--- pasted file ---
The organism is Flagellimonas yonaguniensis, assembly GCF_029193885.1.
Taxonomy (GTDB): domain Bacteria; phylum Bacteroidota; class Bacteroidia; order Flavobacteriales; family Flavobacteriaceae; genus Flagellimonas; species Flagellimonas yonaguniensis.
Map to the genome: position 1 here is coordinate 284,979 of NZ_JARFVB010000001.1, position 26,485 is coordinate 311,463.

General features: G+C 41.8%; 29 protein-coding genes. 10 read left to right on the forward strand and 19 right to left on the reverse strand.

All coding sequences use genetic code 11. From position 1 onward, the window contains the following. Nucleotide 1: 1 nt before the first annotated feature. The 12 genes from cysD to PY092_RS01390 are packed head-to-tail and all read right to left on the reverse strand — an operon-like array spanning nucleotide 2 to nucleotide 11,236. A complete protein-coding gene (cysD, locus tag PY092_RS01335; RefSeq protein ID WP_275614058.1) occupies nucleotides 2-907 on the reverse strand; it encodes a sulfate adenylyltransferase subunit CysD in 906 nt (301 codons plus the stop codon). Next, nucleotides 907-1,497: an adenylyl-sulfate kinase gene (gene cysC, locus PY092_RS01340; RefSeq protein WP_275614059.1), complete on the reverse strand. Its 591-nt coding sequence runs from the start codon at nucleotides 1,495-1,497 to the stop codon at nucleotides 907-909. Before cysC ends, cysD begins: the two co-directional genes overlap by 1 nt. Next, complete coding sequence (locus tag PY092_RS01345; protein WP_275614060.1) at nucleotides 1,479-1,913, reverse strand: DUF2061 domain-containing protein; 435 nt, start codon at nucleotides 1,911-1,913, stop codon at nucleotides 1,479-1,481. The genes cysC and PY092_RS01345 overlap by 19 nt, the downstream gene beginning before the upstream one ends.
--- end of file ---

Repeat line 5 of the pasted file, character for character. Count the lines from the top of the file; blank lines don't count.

All coding sequences use genetic code 11. From position 1 onward, the window contains the following. Nucleotide 1: 1 nt before the first annotated feature. The 12 genes from cysD to PY092_RS01390 are packed head-to-tail and all read right to left on the reverse strand — an operon-like array spanning nucleotide 2 to nucleotide 11,236. A complete protein-coding gene (cysD, locus tag PY092_RS01335; RefSeq protein ID WP_275614058.1) occupies nucleotides 2-907 on the reverse strand; it encodes a sulfate adenylyltransferase subunit CysD in 906 nt (301 codons plus the stop codon). Next, nucleotides 907-1,497: an adenylyl-sulfate kinase gene (gene cysC, locus PY092_RS01340; RefSeq protein WP_275614059.1), complete on the reverse strand. Its 591-nt coding sequence runs from the start codon at nucleotides 1,495-1,497 to the stop codon at nucleotides 907-909. Before cysC ends, cysD begins: the two co-directional genes overlap by 1 nt. Next, complete coding sequence (locus tag PY092_RS01345; protein WP_275614060.1) at nucleotides 1,479-1,913, reverse strand: DUF2061 domain-containing protein; 435 nt, start codon at nucleotides 1,911-1,913, stop codon at nucleotides 1,479-1,481. The genes cysC and PY092_RS01345 overlap by 19 nt, the downstream gene beginning before the upstream one ends.